Candice, PT columnistIt’s almost as though battling a chronic illness is like playing a sport. It requires focus, mindfulness, physical and emotional endurance, balance, positive self-talk and a hefty level of motivation. Our head always has to be in the game. How has yoga helped shape the way you have dealt with your daily “game”, and how has it shaped the way you view your own journey with Multiple Sclerosis?

Suzanne StephensOooooo! I love this question! It’s true – you are totally right! There’s stamina, fortitude and diligence that must be given consistently with living with chronic health challenges.

Yoga has shaped the way I see myself and my place in this world. I know that’s it’s my responsibility to show up at this life. My goal is to be present for it and not sleep through it by wishing things were different or other ways of distracting myself. There are times that I wish MS never found me but I know that I’m always okay here and now. I know, without a doubt, that whatever life brings I will have my yoga practice to guide me and to inform my continuing to be the best version of me.

Candice, PT columnistThank you Suzanne, so very much, for being such a source of inspiration and encouragement, and for empowering those with chronic illness to move their bodies and find balance despite their pain and challenge. You’ve helped many of us to feel as though despite our many physical weaknesses, we are indomitably strong.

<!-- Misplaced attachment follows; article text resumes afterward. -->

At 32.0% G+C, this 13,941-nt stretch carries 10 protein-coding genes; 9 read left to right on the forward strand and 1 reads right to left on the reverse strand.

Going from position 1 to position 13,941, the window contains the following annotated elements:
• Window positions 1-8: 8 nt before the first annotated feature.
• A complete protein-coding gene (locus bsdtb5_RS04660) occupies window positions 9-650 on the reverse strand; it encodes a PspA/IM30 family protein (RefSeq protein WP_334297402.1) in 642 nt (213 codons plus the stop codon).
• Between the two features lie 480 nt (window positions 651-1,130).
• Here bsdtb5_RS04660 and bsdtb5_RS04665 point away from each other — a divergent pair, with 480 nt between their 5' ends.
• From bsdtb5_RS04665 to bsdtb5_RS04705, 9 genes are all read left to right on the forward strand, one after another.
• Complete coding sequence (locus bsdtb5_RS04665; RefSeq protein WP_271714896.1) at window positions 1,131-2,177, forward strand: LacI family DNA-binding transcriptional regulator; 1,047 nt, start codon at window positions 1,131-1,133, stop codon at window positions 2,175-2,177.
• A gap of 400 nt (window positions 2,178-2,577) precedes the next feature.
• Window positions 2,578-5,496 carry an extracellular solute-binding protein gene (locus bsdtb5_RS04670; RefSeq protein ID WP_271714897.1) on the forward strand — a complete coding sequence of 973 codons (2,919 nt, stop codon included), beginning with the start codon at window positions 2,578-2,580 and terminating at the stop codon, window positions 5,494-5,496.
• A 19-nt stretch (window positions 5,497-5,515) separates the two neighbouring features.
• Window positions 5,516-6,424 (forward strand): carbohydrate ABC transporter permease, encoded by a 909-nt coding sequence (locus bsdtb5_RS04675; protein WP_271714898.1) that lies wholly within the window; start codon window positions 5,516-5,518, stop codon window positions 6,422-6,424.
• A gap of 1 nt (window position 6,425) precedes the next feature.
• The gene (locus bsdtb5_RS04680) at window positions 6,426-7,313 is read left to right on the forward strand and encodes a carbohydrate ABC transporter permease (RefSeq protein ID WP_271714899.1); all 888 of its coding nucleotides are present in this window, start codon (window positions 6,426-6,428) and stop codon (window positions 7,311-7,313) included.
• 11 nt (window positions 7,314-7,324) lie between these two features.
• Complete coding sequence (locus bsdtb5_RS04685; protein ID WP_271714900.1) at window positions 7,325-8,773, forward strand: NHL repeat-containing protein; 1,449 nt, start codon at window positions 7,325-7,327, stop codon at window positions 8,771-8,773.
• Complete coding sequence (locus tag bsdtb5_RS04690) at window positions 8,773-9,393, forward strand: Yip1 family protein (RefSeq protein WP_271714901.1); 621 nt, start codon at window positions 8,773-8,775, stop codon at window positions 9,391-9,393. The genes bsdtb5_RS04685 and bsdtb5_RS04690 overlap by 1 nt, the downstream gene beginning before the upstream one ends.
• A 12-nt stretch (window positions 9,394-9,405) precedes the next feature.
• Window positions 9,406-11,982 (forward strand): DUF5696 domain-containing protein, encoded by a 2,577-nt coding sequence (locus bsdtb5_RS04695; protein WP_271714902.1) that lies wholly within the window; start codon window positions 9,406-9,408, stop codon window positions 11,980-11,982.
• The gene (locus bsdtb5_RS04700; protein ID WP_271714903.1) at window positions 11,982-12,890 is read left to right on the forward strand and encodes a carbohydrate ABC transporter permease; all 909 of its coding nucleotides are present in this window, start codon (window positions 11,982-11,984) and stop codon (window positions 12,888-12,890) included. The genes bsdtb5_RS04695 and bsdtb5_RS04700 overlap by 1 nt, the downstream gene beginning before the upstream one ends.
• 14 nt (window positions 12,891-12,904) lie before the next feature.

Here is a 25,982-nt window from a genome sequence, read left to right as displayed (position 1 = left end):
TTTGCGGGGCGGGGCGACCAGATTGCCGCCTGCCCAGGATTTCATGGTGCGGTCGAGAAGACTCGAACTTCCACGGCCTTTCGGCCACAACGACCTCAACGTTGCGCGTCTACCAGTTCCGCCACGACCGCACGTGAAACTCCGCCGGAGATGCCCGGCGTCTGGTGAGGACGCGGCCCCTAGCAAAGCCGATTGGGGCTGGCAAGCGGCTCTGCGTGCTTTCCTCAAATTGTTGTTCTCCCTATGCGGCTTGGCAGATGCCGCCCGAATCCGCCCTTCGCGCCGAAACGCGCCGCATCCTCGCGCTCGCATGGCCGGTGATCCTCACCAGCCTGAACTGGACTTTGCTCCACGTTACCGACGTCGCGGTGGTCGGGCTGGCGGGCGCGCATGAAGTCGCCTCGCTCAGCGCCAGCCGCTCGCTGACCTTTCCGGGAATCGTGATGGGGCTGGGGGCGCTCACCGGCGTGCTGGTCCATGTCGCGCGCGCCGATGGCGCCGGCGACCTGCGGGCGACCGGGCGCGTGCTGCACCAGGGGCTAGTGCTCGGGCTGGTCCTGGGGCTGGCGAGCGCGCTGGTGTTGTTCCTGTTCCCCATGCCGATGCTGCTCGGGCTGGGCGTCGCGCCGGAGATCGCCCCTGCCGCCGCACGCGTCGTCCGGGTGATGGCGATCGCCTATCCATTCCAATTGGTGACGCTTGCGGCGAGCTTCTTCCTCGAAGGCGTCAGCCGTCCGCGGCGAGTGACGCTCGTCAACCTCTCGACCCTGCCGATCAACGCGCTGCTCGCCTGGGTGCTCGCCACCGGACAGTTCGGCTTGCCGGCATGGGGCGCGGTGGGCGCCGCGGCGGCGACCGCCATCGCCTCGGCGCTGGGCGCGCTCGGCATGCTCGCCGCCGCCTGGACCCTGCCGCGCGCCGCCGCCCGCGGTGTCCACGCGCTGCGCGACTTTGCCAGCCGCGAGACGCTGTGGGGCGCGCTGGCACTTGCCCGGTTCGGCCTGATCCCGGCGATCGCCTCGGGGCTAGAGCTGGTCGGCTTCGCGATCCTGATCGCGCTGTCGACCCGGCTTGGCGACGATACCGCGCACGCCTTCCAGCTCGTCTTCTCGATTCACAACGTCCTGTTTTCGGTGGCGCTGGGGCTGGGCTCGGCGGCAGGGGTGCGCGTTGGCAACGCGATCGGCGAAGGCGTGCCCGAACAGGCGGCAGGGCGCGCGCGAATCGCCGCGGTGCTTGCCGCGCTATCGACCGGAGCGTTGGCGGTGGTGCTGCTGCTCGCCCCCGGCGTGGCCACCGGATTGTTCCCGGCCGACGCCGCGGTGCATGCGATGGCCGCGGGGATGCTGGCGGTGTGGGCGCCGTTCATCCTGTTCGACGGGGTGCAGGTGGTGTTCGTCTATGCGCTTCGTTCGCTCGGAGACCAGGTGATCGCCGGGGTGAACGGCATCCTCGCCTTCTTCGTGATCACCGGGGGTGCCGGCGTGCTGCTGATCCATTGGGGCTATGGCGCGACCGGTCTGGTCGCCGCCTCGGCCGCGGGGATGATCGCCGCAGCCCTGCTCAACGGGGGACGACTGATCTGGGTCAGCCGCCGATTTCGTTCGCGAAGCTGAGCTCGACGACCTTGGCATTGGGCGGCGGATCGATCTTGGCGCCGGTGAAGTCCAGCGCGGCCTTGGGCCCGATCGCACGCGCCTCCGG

Suzanne StephensWonderful, then it is a good day! Thank you! Return often to your breath!

Suzanne, her wisdom, and her journey serve as an incredible reminder that every bump in your path and fork in your road serves a purpose. Through her diagnosis, Suzanne not only discovered a new way of life, but she discovered the purpose of hers. Each day she meets herself where she is at, and proceeds to inspire those around her to do the same. She coaches others as they strive to be the best version of themselves, and she provides invaluable tools to those with chronic challenge, allowing them the ability to think better, feel better, and be better. She aids others in finding their strength despite their physical weaknesses, and reminds us that despite our limitations, we are able. “If you can breathe, you can do yoga!”